Wearability is not only the most subjective issue but perhaps the biggest issue to RPM device adoption, especially in longer-term or continuous applications. Simply put, if the patient doesn’t wear it, it won’t work. Wearability has to do with comfort and convenience. A comfortable device that is difficult to operate will not succeed. Conversely, a simple device that is uncomfortable to wear will fail.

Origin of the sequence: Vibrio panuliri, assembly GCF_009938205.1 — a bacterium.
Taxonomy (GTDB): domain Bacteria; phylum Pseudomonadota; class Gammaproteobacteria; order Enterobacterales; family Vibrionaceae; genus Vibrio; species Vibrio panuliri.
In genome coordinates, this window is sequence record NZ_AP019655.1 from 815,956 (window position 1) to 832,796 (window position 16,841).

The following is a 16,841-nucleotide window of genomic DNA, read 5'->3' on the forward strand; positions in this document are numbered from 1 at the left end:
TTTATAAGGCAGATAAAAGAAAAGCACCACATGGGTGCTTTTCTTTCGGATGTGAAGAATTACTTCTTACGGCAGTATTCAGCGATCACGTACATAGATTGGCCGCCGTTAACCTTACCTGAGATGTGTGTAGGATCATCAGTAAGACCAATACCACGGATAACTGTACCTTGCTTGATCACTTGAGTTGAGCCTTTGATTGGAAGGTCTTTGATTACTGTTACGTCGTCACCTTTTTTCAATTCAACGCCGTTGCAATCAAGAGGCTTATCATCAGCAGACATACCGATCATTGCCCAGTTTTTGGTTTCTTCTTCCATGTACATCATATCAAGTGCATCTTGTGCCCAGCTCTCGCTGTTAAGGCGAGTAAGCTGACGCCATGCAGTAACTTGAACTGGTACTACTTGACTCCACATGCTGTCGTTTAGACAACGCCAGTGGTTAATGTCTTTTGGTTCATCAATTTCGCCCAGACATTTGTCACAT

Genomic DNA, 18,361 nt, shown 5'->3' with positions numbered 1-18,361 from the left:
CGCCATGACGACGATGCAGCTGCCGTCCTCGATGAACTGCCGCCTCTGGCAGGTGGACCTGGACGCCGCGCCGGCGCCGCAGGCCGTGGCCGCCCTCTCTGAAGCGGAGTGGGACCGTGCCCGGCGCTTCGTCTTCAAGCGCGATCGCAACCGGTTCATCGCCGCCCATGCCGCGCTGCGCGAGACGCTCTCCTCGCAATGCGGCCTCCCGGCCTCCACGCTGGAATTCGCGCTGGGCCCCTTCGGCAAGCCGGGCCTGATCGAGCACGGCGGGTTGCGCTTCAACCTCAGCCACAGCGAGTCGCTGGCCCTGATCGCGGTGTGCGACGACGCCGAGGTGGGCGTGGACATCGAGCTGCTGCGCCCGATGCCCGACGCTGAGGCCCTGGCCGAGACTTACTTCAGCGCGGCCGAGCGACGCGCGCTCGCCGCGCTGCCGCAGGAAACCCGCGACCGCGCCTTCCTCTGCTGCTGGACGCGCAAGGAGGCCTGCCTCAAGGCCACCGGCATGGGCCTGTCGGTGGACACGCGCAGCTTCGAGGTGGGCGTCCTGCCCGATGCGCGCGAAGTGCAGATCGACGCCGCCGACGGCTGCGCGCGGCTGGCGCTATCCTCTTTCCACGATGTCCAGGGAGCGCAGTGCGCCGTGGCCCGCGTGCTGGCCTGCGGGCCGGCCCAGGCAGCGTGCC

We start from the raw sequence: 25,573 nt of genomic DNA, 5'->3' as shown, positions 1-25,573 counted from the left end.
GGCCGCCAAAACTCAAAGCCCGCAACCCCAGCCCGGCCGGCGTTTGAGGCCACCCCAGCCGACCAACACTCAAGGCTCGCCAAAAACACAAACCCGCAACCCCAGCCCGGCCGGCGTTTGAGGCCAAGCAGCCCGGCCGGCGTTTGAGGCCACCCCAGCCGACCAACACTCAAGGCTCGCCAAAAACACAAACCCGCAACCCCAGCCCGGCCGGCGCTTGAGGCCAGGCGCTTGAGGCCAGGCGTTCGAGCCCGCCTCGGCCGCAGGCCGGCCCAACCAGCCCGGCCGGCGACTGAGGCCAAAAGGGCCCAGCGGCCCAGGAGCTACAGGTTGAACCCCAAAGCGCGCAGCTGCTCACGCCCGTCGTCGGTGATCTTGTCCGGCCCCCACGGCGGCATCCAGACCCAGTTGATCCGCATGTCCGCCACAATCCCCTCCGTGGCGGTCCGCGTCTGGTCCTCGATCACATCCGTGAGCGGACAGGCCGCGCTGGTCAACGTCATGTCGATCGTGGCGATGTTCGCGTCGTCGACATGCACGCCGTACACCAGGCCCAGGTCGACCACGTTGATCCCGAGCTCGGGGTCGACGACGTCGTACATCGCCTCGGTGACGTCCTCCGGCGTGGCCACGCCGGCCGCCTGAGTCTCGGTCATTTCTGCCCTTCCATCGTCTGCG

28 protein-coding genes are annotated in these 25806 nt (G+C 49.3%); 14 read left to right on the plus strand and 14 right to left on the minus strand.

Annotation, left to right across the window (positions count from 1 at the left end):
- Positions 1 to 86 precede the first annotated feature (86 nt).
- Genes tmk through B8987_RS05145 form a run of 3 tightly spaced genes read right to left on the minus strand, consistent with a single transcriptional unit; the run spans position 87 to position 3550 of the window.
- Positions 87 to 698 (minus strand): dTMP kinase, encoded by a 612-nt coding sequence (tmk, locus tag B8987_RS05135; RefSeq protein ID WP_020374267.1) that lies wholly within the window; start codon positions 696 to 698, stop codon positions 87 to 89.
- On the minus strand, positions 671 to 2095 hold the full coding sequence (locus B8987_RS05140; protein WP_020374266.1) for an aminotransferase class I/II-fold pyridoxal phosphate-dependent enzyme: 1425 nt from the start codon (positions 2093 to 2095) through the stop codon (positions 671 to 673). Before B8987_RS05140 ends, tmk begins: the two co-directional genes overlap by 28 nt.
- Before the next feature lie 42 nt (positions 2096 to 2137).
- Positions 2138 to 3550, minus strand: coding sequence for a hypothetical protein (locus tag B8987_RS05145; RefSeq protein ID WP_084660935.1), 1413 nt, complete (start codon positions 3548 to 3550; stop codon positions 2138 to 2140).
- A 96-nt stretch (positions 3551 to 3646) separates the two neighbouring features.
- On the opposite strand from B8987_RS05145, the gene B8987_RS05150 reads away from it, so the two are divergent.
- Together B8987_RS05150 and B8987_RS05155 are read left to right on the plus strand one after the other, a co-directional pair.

Today, if you need to be diagnosed for certain types of arrhythmia, you may be prescribed a bulky monitor to wear for a couple of days to track your heart rhythm. This gives providers a snapshot of your condition, but may not capture all the data they need. If providers were able to see patterns over an extended period, a more rapid and accurate diagnosis can be performed. With a new class of continuous cardiac monitors such as wearable patches, data can be tracked 24-hours a day over extended periods.